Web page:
Hazmat trucks carry toxic substances and products, and if one spills on the road or is released into the air, it can mean catastrophe.
A truck accident is almost always a life-threatening scenario. Because a semi-truck can weigh 30,000 pounds or more (compared to a passenger car that averages 3,000 to 4,000 pounds), people in cars are often severely injured or killed if they’re involved in a truck accident.
But even worse than your “average” truck accident is one that involves a truck carrying hazardous cargo — also known as hazmat trucks.
There are several reasons why a hazmat truck accident is often more dangerous than other kinds of truck accidents.
- A hazmat truck might be carrying gasoline or another liquid that, if spilled, makes the road slippery. An accident happens in a split second. If one car collides with a truck and the substance spills, the other drivers nearby can lose control of their vehicles on the slippery pavement. This increases the risk of a multi-vehicle pileup.
- In most situations, solid goods being transported by truck are well-positioned and tightly tethered within the cargo area of the trailer. Even if a truck needs to make a sudden maneuver, the goods should stay tightly positioned as they were loaded. But if the truck has a tank filled with liquid, that liquid will slosh from side to side and can throw the truck off balance because its center of gravity has shifted. That makes it more likely to be involved in a rollover or jackknife accident.
- Exposure to toxins often results in injury that doesn’t show symptoms immediately. If you’ve been in a truck accident, you’re probably first evaluating visible injury to yourself and your passengers. But if a toxic gas has been released into the air, that’s just as dangerous — and you can’t see it.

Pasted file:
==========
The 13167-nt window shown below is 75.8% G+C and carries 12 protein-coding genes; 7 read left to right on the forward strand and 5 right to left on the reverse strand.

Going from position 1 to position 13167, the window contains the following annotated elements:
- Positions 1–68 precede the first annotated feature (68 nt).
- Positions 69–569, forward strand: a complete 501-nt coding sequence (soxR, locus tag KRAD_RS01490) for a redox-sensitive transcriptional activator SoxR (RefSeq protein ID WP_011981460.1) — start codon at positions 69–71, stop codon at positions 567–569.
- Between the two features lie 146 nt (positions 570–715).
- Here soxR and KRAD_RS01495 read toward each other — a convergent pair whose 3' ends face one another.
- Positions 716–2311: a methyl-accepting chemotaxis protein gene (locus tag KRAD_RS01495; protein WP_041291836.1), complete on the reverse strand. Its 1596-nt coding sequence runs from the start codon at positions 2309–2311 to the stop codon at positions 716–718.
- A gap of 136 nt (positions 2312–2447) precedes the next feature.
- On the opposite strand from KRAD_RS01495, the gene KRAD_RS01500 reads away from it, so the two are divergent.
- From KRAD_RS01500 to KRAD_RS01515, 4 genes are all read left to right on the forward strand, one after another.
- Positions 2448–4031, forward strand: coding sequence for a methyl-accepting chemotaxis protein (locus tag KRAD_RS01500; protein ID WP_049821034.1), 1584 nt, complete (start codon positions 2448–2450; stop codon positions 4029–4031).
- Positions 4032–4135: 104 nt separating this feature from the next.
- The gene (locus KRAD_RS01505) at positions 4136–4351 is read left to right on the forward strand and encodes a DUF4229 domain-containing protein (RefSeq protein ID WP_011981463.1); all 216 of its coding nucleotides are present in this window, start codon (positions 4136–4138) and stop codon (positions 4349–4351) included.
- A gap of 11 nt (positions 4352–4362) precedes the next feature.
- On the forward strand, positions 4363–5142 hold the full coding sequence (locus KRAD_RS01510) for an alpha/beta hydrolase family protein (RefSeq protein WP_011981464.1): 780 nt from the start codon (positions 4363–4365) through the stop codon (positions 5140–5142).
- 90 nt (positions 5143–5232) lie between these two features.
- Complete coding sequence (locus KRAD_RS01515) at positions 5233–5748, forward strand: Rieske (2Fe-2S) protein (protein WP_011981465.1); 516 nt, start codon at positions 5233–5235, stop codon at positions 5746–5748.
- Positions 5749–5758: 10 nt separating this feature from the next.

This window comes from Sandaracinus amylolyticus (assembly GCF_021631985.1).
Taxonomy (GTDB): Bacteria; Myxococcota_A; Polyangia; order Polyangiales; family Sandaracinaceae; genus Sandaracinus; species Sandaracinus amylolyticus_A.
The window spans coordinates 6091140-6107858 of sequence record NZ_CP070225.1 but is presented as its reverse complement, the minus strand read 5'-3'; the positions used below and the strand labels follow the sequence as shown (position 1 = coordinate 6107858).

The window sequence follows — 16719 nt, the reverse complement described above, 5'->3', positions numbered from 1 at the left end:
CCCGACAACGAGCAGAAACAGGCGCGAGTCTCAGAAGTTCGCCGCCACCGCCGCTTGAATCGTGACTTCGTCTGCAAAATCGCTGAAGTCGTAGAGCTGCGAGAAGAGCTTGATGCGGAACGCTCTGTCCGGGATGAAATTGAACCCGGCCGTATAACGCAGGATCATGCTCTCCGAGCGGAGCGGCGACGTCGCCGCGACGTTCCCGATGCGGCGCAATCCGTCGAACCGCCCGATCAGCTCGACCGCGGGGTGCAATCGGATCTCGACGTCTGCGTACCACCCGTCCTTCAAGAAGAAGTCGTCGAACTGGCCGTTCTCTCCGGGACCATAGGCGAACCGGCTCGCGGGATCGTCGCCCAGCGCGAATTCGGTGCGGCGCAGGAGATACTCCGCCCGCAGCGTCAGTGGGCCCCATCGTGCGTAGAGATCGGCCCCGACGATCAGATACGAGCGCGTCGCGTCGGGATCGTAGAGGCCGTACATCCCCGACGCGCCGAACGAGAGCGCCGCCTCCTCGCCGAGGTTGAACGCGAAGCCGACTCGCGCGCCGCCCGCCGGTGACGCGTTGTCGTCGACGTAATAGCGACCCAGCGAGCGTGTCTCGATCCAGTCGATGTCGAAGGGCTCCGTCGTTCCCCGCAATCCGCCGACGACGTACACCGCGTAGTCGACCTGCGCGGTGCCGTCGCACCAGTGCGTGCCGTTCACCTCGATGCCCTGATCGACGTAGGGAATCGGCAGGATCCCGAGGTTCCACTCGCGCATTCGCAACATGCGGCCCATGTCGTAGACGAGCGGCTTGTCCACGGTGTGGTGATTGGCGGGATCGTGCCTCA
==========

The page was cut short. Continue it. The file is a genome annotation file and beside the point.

Types of materials transported by hazmat trucks
A tractor trailer is a truck that hauls items like furniture, food products, construction materials, or any other solid. If the cargo is loaded and secured properly, it should be stable within the trailer. If the truck gets into an accident and its cargo spills on the road, it might be a mess to clean up, but it’s not going to cause harm from exposure to fumes or other toxins.
A hazmat truck, or tanker, on the other hand, carries liquid or gas cargo, or flammable or explosive solids.
The Federal Motor Carrier Safety Administration (FMCSA) sets forth 9 classes of hazardous materials. These classes should be marked by a visor card on all four sides of the vehicle transporting the substance:
Class 1: Explosives
This includes anything that could create an explosion, become projectiles, blasting agents, or detonating devices.
Class 2: Gases
Flammable and non-flammable compressed gas, including toxic gases are included within this category.
Class 3: Flammable liquid
A flammable liquid could be gasoline, diesel or jet fuel, motor oil, kerosene, ethanol, and others.
Class 4: Flammable solids and spontaneously combustible materials.